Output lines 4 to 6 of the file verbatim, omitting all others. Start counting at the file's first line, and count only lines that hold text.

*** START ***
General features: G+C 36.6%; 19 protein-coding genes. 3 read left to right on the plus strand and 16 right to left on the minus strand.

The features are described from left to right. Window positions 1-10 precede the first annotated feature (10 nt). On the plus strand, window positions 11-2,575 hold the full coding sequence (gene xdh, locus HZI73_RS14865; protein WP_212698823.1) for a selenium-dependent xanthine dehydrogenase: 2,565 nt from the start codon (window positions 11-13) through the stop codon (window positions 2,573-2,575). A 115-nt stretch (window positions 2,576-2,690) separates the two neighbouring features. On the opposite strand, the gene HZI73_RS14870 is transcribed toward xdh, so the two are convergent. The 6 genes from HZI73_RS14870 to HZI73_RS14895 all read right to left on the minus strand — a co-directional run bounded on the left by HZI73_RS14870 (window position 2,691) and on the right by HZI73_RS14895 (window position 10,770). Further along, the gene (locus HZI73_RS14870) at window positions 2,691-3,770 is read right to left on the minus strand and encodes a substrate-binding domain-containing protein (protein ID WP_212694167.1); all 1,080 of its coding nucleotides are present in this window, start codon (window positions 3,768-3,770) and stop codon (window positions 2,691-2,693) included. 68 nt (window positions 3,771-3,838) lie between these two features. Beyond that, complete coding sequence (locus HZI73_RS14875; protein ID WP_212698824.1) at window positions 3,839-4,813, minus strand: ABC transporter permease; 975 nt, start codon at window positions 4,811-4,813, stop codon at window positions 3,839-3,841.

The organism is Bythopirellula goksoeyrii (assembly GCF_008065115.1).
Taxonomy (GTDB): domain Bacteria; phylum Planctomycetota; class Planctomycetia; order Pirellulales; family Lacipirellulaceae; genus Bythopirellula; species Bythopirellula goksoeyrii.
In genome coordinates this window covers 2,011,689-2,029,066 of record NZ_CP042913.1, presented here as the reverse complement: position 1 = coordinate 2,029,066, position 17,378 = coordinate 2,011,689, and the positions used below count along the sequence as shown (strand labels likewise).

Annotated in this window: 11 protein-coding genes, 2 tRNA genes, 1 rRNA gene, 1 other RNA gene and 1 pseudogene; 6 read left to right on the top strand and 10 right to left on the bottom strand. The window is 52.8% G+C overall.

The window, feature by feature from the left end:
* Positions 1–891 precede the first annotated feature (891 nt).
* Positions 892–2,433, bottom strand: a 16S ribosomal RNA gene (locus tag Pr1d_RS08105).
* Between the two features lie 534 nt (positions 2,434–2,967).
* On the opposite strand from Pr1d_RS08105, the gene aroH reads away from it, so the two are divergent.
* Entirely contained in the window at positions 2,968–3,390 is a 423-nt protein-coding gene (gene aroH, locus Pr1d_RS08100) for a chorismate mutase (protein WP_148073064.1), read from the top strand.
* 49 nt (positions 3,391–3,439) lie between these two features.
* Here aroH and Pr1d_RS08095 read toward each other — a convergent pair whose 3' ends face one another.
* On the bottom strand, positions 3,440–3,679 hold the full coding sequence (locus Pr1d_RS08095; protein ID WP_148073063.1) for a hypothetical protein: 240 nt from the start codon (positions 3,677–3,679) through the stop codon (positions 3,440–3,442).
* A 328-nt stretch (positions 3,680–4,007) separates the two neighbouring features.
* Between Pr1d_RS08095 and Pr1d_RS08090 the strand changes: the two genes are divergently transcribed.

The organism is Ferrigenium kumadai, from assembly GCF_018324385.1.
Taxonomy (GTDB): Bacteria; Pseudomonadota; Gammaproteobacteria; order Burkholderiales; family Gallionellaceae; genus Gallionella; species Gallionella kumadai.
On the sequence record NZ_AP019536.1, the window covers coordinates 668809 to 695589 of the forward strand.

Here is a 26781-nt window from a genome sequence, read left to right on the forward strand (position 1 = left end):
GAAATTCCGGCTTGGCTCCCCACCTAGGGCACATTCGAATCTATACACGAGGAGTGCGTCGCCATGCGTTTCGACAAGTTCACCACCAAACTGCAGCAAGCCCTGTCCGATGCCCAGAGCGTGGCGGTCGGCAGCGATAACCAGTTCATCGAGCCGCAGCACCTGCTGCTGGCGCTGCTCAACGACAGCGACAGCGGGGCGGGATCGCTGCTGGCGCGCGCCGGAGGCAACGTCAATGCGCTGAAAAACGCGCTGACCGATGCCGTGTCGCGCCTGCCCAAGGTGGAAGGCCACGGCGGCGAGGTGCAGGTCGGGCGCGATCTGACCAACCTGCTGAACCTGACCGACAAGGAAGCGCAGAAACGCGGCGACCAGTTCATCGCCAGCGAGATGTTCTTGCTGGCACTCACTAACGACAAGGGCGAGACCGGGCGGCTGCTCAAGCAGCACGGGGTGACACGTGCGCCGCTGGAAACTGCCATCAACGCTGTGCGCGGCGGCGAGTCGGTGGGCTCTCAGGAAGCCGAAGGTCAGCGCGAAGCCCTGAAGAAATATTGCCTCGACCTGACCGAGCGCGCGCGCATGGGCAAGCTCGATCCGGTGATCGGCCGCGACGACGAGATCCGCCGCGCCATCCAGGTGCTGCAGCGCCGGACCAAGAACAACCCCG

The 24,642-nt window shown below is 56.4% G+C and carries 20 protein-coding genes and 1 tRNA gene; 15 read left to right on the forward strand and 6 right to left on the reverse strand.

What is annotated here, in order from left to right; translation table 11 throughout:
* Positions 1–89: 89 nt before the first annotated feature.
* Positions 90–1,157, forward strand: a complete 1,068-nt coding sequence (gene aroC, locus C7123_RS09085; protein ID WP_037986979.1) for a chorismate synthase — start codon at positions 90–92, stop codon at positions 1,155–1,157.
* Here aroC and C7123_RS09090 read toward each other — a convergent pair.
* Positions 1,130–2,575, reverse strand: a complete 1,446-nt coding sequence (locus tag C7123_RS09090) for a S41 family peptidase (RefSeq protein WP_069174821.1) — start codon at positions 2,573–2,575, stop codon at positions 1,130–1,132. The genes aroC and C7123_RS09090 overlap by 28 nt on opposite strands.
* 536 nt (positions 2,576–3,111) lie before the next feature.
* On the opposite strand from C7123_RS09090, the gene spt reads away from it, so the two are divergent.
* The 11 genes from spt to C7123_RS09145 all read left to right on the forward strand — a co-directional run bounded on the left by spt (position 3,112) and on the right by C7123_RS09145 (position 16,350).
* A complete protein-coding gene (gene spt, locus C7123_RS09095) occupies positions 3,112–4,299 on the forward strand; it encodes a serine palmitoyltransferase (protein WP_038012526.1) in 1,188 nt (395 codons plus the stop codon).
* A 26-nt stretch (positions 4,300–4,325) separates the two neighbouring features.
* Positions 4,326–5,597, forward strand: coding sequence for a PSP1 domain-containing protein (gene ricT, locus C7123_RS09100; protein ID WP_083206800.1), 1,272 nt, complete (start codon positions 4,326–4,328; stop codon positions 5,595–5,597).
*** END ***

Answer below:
Taxonomy (GTDB): domain Bacteria; phylum Planctomycetota; class Planctomycetia; order Pirellulales; family Lacipirellulaceae; genus Bythopirellula; species Bythopirellula goksoeyrii.
In genome coordinates this window covers 2,011,689-2,029,066 of record NZ_CP042913.1, presented here as the reverse complement: position 1 = coordinate 2,029,066, position 17,378 = coordinate 2,011,689, and the positions used below count along the sequence as shown (strand labels likewise).

Annotated in this window: 11 protein-coding genes, 2 tRNA genes, 1 rRNA gene, 1 other RNA gene and 1 pseudogene; 6 read left to right on the top strand and 10 right to left on the bottom strand. The window is 52.8% G+C overall.